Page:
Posted by: Blue Heavens | 10 July, 2007

Creativity vs Education (vs Society)

Have you ever realised that the smartest talents the world has ever seen have had warped educational backgrounds? The most famous being the story of Einstein, or in the modern days, the dropping out of Harvard that led Bill Gates to build the system that I’m using currently.

Sir Ken Robinson spoke about education that undermines creativity. He talked about teachers in a normal education stream restricting the creativity of students with the normal ways of teaching and discipline control.

I agree and don’t agree to that.

I agree to that statement that the classroom kills the special talent that a kid might have, as mentioned by Ken, but I believe that the education system, the school, the classroom and the teacher are not the only culprits in keeping the cat in the box. A few other factors come in here.

Society, especially that of Singapore, has made it such that the common requirements of education is not based on something that deviates from the normal subjects based on a goal towards industrialization, as Ken described about the coming about of the modern education system. Such that with this societal demands and stereotypes, the parents, the relatives, the extended family, the friends of friends are part of this societal massacre that kills creativity. There exists the social pressure that a kid should go the “normal” way, take up as many science subjects as possible, do the common courses in college, especially law, medicine and engineering. However, i think that we should totally dispose the notion of science = good and clever, arts = lousy and stupid. Otherwise, where would Singapore find the successors to film makers like Jack Neo.

Profiling. Or social classification in this case. This is somewhat linked to society and the education system that I have mentioned above. Coming from a marketing point of view, the social profiling of school children should move beyond the science and arts categorisation currently used in schools. Anyone outside that, ends up in “special” schools for the mentally retarded. I understand that coming from a government or education ministry’s perspective that such a profiling is easy and simple for classifying the courses, the education streams and the subjects. However, this is causing more of a bottleneck such that everyone is thrown into the same bottle, where those who do not fit in try to get out of that “clique”, out of the bottle, where in the process of getting out, they are competing with quite a few others doing just the same thing. So, the successful ones climbed out of the bottle which presents them with a chance to showcase themselves in the other arenas, whereas the rest are still squeezing themselves out of the bottle neck, still stuck in “no man’s land”.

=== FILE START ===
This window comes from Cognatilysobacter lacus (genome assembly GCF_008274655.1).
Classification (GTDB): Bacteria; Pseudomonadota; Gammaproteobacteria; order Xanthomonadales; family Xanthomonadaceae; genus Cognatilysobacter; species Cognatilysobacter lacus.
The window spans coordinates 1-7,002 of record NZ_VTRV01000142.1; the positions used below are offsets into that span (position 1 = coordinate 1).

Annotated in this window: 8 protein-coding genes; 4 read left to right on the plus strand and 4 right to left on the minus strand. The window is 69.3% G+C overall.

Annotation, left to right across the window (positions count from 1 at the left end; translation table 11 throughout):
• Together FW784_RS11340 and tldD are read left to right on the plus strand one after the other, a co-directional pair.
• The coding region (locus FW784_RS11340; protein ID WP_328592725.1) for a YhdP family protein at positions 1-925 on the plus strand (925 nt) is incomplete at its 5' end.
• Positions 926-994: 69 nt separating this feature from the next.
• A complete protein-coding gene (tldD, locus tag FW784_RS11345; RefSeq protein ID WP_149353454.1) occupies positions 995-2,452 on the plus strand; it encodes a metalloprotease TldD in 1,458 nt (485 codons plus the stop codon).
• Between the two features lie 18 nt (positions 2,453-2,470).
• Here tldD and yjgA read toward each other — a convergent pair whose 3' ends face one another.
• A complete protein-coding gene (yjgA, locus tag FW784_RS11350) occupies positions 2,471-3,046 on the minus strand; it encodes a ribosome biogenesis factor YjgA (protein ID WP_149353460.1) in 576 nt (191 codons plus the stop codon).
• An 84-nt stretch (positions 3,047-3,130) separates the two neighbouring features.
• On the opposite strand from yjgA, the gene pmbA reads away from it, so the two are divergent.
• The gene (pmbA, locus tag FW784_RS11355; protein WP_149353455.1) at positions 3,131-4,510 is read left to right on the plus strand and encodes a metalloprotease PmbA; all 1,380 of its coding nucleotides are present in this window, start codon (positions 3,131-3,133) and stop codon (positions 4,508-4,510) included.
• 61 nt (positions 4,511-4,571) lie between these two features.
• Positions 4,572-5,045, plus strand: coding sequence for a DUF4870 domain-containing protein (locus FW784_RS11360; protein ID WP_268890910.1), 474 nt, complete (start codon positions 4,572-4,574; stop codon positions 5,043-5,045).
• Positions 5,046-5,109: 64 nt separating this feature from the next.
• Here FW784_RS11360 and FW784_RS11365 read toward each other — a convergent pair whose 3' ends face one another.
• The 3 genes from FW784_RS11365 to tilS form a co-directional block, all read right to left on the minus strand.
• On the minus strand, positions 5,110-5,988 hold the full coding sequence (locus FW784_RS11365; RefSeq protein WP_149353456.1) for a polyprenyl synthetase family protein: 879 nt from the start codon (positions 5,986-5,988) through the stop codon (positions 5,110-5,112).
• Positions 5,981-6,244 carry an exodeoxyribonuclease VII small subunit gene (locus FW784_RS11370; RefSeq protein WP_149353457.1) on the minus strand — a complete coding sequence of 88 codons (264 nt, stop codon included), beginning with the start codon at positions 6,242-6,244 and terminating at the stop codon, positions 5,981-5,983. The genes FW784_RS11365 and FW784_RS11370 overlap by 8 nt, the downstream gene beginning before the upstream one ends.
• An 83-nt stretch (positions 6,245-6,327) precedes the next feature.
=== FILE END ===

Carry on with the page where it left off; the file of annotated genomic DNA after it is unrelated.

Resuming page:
I understand that the education syllabus is changing in Singapore. With the creation of the through-train courses, the integrated programmes, the sports school and everything, I agree that it allows more breathing space for creativity, but it also creates elitism in the “science and art” area, but I guess that’s another issue on its own.

We should come up with more effective methods, so I urge you to push ahead with whatever LOGICAL and RATIONAL movements that will ultimately improve creativity, improve education styles, which will in turn drive Singapore on all fronts other than from the economical and pragmatic stance that the Singapore government took to build the country in the early days. With the economy stabilizing, it’s time to work towards the sociological end and push for a more dynamic education system.

Standardization is good, but it’s time to focus on things which are unable to be covered in the standard categories.

End of my thoughts….

Here I bring you Sir Ken Robinson, presented by TED in Feb 2006.

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Responses

  1. Hey, so you saw the talk, cool … he’s even written a book on it, you might find that to have more compelling arguements … check it out.

  2. nice message, what i find encouraging is that your opinion is not uncommon amongst people below 40 in Singapore today. There might yet be hope, meanwhile, people like us who share a similar view must continue advocating and talking to everyone who will listen about this!


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